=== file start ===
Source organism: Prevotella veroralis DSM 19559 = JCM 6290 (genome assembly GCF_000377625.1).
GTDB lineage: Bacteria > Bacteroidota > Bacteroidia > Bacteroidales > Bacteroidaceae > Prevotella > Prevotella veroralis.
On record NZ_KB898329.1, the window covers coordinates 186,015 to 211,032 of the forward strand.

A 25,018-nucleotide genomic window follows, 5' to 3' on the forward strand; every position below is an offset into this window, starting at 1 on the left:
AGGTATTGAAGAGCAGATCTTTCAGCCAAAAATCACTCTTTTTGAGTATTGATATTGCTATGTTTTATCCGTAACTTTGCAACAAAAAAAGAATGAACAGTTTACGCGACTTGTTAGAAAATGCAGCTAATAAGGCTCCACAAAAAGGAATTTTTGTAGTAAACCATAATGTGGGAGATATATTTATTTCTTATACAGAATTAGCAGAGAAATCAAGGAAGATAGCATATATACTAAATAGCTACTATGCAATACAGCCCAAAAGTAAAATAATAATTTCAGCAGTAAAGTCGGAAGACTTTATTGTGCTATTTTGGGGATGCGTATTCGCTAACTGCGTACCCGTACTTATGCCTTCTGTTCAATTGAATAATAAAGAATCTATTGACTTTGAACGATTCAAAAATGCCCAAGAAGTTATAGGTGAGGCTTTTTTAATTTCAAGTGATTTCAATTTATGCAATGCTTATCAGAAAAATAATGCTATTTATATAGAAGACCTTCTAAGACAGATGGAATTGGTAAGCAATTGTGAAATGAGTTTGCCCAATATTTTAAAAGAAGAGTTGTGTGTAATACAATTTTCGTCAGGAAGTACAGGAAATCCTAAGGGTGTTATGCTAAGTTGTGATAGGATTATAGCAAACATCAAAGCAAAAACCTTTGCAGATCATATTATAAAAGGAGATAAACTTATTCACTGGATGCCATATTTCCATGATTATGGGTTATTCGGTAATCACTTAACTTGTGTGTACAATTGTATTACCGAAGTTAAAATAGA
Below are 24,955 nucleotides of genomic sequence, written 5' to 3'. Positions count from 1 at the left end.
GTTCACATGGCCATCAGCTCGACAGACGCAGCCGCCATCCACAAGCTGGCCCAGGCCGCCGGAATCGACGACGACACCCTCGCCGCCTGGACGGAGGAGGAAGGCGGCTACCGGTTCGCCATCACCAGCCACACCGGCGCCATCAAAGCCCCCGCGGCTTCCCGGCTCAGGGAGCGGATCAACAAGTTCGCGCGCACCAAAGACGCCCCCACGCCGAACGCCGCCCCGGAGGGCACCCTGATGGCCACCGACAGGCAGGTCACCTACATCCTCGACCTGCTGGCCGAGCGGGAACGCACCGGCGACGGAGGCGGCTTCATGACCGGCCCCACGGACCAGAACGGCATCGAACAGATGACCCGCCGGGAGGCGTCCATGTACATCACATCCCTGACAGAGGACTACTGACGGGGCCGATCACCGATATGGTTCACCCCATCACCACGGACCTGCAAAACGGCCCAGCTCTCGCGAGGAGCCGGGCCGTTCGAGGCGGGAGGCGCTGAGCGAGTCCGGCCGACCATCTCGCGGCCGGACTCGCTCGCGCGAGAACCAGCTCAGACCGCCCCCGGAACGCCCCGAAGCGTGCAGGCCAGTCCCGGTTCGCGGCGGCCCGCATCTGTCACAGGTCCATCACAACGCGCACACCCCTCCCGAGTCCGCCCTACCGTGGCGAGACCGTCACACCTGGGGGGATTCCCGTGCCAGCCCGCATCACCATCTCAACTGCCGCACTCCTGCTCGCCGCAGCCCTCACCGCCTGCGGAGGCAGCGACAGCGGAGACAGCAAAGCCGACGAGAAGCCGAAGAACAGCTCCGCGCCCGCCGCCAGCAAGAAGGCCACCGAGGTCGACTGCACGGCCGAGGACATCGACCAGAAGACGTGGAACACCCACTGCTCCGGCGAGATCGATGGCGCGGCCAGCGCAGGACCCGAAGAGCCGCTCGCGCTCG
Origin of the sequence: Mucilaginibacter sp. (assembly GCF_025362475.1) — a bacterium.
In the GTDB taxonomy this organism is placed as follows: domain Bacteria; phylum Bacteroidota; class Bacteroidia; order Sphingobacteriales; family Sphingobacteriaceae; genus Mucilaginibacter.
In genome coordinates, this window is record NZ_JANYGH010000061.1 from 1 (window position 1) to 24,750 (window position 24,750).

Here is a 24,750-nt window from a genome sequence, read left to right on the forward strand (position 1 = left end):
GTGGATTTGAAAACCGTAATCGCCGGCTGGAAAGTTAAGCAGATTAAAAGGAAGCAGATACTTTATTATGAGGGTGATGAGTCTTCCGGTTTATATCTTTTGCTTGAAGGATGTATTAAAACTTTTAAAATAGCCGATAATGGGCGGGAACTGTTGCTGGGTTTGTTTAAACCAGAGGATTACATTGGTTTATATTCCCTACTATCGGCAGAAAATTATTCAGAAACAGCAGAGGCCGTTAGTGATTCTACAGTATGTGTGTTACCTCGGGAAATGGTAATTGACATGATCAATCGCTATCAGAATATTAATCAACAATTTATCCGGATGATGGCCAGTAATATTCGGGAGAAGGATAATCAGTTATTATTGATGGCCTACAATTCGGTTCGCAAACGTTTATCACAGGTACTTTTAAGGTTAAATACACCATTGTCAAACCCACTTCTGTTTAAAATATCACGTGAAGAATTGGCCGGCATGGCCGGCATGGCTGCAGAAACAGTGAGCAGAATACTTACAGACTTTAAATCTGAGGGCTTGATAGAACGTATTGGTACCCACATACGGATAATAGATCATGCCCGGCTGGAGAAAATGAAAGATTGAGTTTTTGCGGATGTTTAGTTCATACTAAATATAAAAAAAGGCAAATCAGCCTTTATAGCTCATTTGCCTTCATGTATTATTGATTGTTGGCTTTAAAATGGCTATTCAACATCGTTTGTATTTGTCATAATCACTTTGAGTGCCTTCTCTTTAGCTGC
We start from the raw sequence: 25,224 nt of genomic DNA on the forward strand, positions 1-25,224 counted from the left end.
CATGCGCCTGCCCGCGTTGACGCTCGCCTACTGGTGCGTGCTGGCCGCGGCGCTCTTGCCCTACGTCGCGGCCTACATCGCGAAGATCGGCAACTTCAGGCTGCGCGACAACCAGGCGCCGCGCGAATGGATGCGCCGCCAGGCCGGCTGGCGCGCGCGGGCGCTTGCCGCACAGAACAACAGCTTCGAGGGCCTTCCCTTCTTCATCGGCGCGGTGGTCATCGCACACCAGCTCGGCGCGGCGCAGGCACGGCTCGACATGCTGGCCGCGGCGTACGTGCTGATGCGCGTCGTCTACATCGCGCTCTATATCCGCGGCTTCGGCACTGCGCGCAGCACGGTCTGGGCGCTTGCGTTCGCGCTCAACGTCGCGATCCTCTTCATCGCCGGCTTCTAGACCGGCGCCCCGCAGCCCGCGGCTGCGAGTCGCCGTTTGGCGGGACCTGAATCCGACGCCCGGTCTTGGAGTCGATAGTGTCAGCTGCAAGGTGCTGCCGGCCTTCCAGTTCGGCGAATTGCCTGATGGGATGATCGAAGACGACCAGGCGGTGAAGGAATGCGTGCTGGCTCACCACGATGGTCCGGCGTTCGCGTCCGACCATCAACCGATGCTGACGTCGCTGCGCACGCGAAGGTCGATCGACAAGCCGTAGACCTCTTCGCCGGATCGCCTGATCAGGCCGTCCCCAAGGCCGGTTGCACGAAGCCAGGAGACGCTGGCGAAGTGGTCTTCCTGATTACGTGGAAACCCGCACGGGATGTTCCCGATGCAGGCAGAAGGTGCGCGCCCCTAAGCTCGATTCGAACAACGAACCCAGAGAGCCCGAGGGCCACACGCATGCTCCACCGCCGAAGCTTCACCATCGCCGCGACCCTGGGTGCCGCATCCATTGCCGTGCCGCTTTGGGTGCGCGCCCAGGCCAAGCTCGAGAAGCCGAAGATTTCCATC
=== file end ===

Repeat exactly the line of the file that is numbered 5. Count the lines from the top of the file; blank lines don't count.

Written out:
AGGTATTGAAGAGCAGATCTTTCAGCCAAAAATCACTCTTTTTGAGTATTGATATTGCTATGTTTTATCCGTAACTTTGCAACAAAAAAAGAATGAACAGTTTACGCGACTTGTTAGAAAATGCAGCTAATAAGGCTCCACAAAAAGGAATTTTTGTAGTAAACCATAATGTGGGAGATATATTTATTTCTTATACAGAATTAGCAGAGAAATCAAGGAAGATAGCATATATACTAAATAGCTACTATGCAATACAGCCCAAAAGTAAAATAATAATTTCAGCAGTAAAGTCGGAAGACTTTATTGTGCTATTTTGGGGATGCGTATTCGCTAACTGCGTACCCGTACTTATGCCTTCTGTTCAATTGAATAATAAAGAATCTATTGACTTTGAACGATTCAAAAATGCCCAAGAAGTTATAGGTGAGGCTTTTTTAATTTCAAGTGATTTCAATTTATGCAATGCTTATCAGAAAAATAATGCTATTTATATAGAAGACCTTCTAAGACAGATGGAATTGGTAAGCAATTGTGAAATGAGTTTGCCCAATATTTTAAAAGAAGAGTTGTGTGTAATACAATTTTCGTCAGGAAGTACAGGAAATCCTAAGGGTGTTATGCTAAGTTGTGATAGGATTATAGCAAACATCAAAGCAAAAACCTTTGCAGATCATATTATAAAAGGAGATAAACTTATTCACTGGATGCCATATTTCCATGATTATGGGTTATTCGGTAATCACTTAACTTGTGTGTACAATTGTATTACCGAAGTTAAAATAGA